Senior Political Scientist at the RAND Corporation
Not Clearly Pro or Con to the question "Should the US Have Attacked Iraq?"
"Organizations are less likely to learn from their successes than their failures, but the greater danger in the case of the invasion and initial occupation of Iraq is that too much significance will be read into the experiences of the victors. There are two basic reasons why we should be wary of this possibility. The first is that the Iraq War may effectively be the last of its kind, at least for the three allies. Nowhere else in the world is the United States, Great Britain, or Australia likely to go to war against a conventionally armed enemy whose armed forces substantially resemble those of the Warsaw Pact. Rogue states are becoming a rare commodity, those that remain are unlikely to seek to emulate the demise of Saddam Hussein's regime, and against neither Iran nor North Korea is it probable that the United States and its allies would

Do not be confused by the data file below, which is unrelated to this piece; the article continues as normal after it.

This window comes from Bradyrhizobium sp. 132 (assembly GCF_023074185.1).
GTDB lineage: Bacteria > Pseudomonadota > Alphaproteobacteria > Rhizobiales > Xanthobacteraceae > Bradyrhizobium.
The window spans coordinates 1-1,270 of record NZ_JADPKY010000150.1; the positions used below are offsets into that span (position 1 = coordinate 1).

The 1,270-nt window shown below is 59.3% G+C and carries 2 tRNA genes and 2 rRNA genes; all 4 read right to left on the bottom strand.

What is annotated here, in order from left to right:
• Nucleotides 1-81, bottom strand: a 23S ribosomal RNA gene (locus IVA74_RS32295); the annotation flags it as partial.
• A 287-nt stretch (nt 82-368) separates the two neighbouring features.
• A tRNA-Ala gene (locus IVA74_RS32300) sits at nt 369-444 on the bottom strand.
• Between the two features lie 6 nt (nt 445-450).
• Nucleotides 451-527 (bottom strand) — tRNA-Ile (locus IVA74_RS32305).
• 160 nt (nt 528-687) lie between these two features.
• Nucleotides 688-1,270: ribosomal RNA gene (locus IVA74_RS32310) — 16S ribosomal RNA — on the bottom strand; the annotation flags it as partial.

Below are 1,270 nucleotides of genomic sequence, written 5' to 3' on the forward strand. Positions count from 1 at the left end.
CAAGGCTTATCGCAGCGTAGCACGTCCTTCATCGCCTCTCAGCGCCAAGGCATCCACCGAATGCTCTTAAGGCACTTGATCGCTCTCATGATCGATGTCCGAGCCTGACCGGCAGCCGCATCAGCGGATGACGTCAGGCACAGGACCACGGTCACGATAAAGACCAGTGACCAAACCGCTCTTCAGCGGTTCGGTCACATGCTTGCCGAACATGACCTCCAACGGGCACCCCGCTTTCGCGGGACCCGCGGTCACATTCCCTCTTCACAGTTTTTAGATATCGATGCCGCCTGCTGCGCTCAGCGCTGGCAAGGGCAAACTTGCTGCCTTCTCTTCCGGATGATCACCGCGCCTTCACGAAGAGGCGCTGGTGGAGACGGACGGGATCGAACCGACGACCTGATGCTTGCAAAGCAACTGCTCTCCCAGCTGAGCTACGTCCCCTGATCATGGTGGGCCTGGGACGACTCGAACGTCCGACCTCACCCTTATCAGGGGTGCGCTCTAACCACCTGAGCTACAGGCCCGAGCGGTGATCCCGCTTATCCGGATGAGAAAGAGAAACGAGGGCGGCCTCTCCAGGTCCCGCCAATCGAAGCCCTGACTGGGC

willingly launch a war at all resembling the invasion of Iraq."
"Investing in the Art of War: Human Dimensions of Military Transformation after Iraq," paper presented at the International Studies Association, Honolulu, HI, Mar. 5, 2005
Experts Individuals with PhD's, JD's, or equivalent advanced degrees in fields relevant to the US - Iraq conflict. Also top-level government officials (such as foreign leaders, US presidents, Founding Fathers, Supreme Court Justices, members of legislative bodies, cabinet members, military leaders, etc.) with positions relevant to the US - Iraq conflict.
Involvement and Affiliations:
Senior Political Scientist, RAND Corporation, 2001-present
Professor of Comparative Military Studies, School of Advanced Airpower Space Studies, US Air Force, 1994-2001